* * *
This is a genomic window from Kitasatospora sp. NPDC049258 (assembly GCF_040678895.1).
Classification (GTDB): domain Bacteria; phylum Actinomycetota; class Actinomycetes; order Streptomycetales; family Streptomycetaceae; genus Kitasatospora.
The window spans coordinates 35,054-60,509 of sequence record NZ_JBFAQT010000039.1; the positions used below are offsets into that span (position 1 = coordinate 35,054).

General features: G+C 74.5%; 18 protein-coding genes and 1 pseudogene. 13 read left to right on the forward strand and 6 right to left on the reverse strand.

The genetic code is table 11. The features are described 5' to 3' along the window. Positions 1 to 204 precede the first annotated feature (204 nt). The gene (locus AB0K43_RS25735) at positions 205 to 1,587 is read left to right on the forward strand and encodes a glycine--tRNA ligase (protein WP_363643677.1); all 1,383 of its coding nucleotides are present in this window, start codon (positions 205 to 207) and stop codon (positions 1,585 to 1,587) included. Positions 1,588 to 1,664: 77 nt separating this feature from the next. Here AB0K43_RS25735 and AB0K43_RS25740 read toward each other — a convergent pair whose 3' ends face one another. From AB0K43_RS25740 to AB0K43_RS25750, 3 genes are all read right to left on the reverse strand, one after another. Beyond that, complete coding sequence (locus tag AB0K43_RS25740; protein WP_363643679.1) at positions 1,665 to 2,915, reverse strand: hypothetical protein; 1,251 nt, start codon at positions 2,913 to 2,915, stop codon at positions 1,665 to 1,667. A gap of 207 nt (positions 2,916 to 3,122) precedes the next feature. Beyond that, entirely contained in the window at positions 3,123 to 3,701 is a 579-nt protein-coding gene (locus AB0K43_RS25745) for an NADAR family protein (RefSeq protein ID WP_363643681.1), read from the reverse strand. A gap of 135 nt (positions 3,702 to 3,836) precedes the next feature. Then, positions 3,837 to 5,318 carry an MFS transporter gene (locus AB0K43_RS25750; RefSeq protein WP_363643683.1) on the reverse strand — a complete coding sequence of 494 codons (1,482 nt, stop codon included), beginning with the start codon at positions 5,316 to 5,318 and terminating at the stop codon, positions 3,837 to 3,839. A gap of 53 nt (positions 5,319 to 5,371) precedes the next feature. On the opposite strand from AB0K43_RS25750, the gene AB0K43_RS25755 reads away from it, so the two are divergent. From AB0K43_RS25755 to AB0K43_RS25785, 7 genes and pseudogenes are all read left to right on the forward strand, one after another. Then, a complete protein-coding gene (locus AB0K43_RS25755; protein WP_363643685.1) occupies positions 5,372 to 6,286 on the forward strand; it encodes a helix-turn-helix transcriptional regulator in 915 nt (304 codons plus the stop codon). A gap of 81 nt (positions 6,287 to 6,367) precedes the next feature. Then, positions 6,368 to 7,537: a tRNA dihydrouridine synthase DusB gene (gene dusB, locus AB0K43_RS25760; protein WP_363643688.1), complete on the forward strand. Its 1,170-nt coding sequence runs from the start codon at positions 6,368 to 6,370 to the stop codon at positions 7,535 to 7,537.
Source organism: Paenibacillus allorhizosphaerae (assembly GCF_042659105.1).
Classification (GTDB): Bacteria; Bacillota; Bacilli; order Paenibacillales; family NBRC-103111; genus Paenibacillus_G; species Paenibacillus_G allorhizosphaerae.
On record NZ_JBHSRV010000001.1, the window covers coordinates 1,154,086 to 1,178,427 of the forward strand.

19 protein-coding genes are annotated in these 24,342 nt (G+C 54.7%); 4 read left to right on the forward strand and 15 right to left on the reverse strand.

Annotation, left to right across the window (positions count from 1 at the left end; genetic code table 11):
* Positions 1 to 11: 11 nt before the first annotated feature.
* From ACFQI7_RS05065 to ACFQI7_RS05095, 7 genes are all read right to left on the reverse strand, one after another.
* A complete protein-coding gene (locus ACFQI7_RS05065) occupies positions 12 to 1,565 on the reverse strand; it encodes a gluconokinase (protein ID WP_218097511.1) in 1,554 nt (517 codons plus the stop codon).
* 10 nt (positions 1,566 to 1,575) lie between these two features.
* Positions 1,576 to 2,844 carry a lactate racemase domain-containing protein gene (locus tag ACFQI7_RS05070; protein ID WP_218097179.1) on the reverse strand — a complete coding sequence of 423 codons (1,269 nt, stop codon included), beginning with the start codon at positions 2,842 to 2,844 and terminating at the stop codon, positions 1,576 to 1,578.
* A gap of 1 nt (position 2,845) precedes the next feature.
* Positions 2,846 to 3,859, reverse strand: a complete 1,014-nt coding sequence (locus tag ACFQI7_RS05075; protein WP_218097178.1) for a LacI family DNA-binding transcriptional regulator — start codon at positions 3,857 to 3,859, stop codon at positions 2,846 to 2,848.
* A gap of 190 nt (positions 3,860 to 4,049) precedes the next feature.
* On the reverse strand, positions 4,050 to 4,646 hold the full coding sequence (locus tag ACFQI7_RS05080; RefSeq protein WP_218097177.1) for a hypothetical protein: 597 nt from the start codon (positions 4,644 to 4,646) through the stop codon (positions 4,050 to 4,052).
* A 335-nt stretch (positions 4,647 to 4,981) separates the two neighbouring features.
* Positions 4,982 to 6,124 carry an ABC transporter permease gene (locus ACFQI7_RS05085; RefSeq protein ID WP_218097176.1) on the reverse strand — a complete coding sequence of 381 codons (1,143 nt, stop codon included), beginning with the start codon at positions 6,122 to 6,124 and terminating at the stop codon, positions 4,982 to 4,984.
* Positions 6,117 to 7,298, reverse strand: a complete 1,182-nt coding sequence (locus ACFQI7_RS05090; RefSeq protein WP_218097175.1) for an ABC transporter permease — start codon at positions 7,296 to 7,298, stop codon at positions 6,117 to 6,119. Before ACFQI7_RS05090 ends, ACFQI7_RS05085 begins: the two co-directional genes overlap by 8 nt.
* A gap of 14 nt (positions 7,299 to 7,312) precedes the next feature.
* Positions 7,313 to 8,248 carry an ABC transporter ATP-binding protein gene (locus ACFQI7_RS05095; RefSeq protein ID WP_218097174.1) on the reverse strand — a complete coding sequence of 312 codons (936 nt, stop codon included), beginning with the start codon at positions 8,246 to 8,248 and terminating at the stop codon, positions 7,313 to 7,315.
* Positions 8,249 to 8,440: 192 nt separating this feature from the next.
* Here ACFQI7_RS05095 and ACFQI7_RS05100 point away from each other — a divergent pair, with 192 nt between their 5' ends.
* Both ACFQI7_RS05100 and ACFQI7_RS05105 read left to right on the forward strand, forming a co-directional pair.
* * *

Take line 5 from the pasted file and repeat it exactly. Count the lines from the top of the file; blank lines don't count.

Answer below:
The genetic code is table 11. The features are described 5' to 3' along the window. Positions 1 to 204 precede the first annotated feature (204 nt). The gene (locus AB0K43_RS25735) at positions 205 to 1,587 is read left to right on the forward strand and encodes a glycine--tRNA ligase (protein WP_363643677.1); all 1,383 of its coding nucleotides are present in this window, start codon (positions 205 to 207) and stop codon (positions 1,585 to 1,587) included. Positions 1,588 to 1,664: 77 nt separating this feature from the next. Here AB0K43_RS25735 and AB0K43_RS25740 read toward each other — a convergent pair whose 3' ends face one another. From AB0K43_RS25740 to AB0K43_RS25750, 3 genes are all read right to left on the reverse strand, one after another. Beyond that, complete coding sequence (locus tag AB0K43_RS25740; protein WP_363643679.1) at positions 1,665 to 2,915, reverse strand: hypothetical protein; 1,251 nt, start codon at positions 2,913 to 2,915, stop codon at positions 1,665 to 1,667. A gap of 207 nt (positions 2,916 to 3,122) precedes the next feature. Beyond that, entirely contained in the window at positions 3,123 to 3,701 is a 579-nt protein-coding gene (locus AB0K43_RS25745) for an NADAR family protein (RefSeq protein ID WP_363643681.1), read from the reverse strand. A gap of 135 nt (positions 3,702 to 3,836) precedes the next feature. Then, positions 3,837 to 5,318 carry an MFS transporter gene (locus AB0K43_RS25750; RefSeq protein WP_363643683.1) on the reverse strand — a complete coding sequence of 494 codons (1,482 nt, stop codon included), beginning with the start codon at positions 5,316 to 5,318 and terminating at the stop codon, positions 3,837 to 3,839. A gap of 53 nt (positions 5,319 to 5,371) precedes the next feature. On the opposite strand from AB0K43_RS25750, the gene AB0K43_RS25755 reads away from it, so the two are divergent. From AB0K43_RS25755 to AB0K43_RS25785, 7 genes and pseudogenes are all read left to right on the forward strand, one after another. Then, a complete protein-coding gene (locus AB0K43_RS25755; protein WP_363643685.1) occupies positions 5,372 to 6,286 on the forward strand; it encodes a helix-turn-helix transcriptional regulator in 915 nt (304 codons plus the stop codon). A gap of 81 nt (positions 6,287 to 6,367) precedes the next feature. Then, positions 6,368 to 7,537: a tRNA dihydrouridine synthase DusB gene (gene dusB, locus AB0K43_RS25760; protein WP_363643688.1), complete on the forward strand. Its 1,170-nt coding sequence runs from the start codon at positions 6,368 to 6,370 to the stop codon at positions 7,535 to 7,537.